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Grant swims in to help local salmon

MILLER BAY — When Friends of Miller Bay members talk about the Cowling Creek project, the topic usually concerns how to conserve the land within the creek’s watershed. However, the group is expanding its efforts to help the inhabitants of the creek and surrounding environments.

The Friends was recently awarded a $5,000 grant from the Community Salmon Fund to promote wild salmon recovery efforts within the Puget Sound, particularly Miller Bay. The fund comes from a joint partnership between the National Fish and Wildlife Foundation and Kitsap County.

“The focus of the grant is wild salmon and increasing the ability of wild salmon,” said Friends member Niki Quester, who will coordinate the activities associated with the grant. “The health of the creek impacts the health of Miller Bay, which impacts the health of Puget Sound.”

Cowling Creek has the second largest salmon run in Kitsap County with low impact, gravity-fed egg boxes filled with chum salmon eggs.

The grant will allow the group to accomplish several goals, including removing exotic vegetation from the creek, reducing of elevated levels of fecal coliform in its waters and creating a partnership with local schools to teach kids about watersheds.

Friends members plan to organize work parties to remove the intrusive plants, such as blackberries, ivy, laurel and holly from the banks of the creek but reducing fecal coliform levels will be more challenging, Quester said.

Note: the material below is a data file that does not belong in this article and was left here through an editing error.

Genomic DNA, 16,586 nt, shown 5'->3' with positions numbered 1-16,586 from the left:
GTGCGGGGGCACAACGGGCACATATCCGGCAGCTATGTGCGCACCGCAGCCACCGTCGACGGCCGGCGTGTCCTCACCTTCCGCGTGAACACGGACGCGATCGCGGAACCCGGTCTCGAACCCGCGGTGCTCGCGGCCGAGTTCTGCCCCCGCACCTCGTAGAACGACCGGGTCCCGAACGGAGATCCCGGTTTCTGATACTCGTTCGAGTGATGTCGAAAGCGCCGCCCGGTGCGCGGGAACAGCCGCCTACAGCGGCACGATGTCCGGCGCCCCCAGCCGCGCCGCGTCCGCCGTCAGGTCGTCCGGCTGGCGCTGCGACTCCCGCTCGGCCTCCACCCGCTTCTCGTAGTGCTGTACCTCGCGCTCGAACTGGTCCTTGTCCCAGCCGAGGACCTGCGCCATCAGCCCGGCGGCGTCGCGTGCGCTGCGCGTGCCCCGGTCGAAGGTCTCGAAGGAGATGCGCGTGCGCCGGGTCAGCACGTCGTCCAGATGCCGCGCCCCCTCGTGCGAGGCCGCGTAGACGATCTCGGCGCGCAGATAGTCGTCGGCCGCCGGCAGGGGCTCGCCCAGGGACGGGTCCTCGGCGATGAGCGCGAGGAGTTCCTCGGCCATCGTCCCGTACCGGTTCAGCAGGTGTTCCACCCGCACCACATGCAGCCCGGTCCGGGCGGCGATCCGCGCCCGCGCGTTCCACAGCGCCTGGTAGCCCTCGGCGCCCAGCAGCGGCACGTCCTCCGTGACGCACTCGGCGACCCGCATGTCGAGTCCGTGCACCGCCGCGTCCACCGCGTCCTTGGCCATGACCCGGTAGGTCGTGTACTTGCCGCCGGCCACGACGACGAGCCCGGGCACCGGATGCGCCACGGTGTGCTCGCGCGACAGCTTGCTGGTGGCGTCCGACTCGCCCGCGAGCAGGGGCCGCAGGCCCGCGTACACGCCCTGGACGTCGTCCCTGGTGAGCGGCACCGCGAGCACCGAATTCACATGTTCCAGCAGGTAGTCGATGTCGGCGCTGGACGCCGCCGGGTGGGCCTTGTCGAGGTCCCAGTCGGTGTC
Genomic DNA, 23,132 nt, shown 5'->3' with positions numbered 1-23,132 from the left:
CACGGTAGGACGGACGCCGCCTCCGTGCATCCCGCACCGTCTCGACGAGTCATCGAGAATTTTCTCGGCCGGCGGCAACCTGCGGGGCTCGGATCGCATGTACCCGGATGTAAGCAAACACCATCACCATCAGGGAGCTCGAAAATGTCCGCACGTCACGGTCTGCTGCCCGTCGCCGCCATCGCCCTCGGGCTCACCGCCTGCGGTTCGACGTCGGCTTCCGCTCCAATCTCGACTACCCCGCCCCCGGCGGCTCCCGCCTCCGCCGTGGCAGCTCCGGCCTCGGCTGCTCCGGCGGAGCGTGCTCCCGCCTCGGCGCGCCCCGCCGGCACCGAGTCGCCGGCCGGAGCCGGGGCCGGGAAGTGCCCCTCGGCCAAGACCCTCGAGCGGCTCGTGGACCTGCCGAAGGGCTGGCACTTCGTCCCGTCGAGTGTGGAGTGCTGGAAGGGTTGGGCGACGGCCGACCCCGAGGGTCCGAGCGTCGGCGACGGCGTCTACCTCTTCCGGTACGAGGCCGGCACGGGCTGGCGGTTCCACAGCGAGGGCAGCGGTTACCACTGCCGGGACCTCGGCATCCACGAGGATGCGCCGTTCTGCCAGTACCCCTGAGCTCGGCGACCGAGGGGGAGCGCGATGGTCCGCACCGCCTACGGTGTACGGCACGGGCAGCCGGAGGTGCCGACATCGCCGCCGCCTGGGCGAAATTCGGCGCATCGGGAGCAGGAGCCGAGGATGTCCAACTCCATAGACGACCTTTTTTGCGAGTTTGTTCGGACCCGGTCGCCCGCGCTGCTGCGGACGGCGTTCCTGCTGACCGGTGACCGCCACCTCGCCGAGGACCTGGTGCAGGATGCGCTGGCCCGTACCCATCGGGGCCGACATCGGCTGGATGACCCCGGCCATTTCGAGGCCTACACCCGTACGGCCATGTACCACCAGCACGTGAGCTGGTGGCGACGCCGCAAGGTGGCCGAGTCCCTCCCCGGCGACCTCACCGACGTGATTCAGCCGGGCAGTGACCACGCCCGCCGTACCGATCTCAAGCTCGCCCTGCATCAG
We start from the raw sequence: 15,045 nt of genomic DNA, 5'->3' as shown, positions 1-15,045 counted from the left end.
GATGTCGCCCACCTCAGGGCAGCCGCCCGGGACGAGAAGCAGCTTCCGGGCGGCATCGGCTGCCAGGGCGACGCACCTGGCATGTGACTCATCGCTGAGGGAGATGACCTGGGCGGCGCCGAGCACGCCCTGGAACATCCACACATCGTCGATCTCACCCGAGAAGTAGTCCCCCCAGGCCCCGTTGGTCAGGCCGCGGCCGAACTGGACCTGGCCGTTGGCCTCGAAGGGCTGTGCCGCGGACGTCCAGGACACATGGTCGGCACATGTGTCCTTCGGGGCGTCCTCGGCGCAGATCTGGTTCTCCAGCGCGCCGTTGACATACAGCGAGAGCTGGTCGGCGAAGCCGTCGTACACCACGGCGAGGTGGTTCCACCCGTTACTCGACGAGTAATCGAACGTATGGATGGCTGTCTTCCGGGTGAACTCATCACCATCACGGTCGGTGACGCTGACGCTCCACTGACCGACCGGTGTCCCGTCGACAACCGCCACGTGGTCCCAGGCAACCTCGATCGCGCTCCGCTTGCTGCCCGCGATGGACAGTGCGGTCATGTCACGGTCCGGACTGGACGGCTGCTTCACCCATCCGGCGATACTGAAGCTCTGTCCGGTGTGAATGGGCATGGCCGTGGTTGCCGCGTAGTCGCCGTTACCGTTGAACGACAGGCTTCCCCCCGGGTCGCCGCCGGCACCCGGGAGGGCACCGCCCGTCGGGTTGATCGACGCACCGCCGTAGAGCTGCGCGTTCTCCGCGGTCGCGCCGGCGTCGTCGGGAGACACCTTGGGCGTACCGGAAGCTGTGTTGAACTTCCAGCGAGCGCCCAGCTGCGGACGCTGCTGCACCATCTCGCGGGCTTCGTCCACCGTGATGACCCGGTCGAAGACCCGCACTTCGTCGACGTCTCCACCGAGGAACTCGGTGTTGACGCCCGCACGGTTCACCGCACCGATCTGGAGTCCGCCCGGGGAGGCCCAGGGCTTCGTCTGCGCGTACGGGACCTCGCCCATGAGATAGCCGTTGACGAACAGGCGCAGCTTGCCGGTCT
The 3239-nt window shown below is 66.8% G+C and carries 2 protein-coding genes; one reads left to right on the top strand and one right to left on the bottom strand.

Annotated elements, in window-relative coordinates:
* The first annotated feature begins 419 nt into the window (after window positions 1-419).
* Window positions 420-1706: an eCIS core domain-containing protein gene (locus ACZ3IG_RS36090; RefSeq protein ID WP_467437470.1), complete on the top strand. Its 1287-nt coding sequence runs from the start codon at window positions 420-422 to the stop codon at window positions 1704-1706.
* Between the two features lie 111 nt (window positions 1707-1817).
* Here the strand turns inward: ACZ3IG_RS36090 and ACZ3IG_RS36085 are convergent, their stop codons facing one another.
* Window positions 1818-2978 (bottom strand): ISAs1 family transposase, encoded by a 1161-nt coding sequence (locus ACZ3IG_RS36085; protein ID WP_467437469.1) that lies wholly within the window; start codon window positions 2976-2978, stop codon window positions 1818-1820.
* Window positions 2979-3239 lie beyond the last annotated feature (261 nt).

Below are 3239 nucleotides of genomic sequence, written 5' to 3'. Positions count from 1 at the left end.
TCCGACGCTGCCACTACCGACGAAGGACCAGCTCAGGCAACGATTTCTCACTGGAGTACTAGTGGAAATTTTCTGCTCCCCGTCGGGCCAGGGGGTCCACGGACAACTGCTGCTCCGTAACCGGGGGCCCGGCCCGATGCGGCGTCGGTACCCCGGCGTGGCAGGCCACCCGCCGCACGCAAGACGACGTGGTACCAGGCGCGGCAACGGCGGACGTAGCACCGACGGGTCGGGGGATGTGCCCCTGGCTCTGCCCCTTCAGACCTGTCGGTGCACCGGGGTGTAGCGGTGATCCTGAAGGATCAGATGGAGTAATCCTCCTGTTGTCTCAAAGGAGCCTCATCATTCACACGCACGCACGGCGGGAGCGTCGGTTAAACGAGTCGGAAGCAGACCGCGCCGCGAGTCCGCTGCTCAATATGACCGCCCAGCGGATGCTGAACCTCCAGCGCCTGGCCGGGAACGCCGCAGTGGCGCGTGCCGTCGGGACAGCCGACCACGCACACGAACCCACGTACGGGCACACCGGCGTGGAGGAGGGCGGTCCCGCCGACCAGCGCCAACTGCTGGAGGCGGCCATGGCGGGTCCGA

Recent water monitoring tests completed by the Kitsap County Health District showed that fecal coliform levels are exceeding acceptable Department of Ecology limit standards, Quester explained. When levels of fecal coliform increase in waters, the algae feeds off the bacteria, creating an algae bloom. The bloom then blocks sunlight to the eel grass beds which serve as a habitat and foraging areas for salmon.

“This doesn’t just happen in Cowling Creek, it’s happening in Grover Creek too,” Quester said about the neighboring stream.

While it hasn’t been officially determined what causes the excessive coliform, there are three possibilities — failing septic systems, poorly managed livestock and cat and dog droppings, Quester said.

In order to help science find an answer, the FOMB is planning a grassroots effort. The Friends will be working with the 130-140 property owners within the 380 acres that make up the Cowling Creek watershed by holding “watershed coffees.” The gatherings will include a presentation about the current problem and how property owners can help reduce the levels of coliform.

Quester pointed out there has been a particular neighborhood problem with the dog and cat waste within the last few years.

“It’s just reached a level of density within this county where the cat and dog manure has reached crisis levels,” she said. “Last year, Indianola Beach had to be closed to swimming because of the animal waste.”

The acceptable way to clean up after Fido and Fluffy is to double bag it and put it in the garbage, Quester said, noting the waste then goes to landfills and don’t contaminate the rest of the environment.

The third component of the grant is education. The group hopes to have students and their parents help clear 1 acre of the watershed of exotic vegetation and plant a Children’s Forest.

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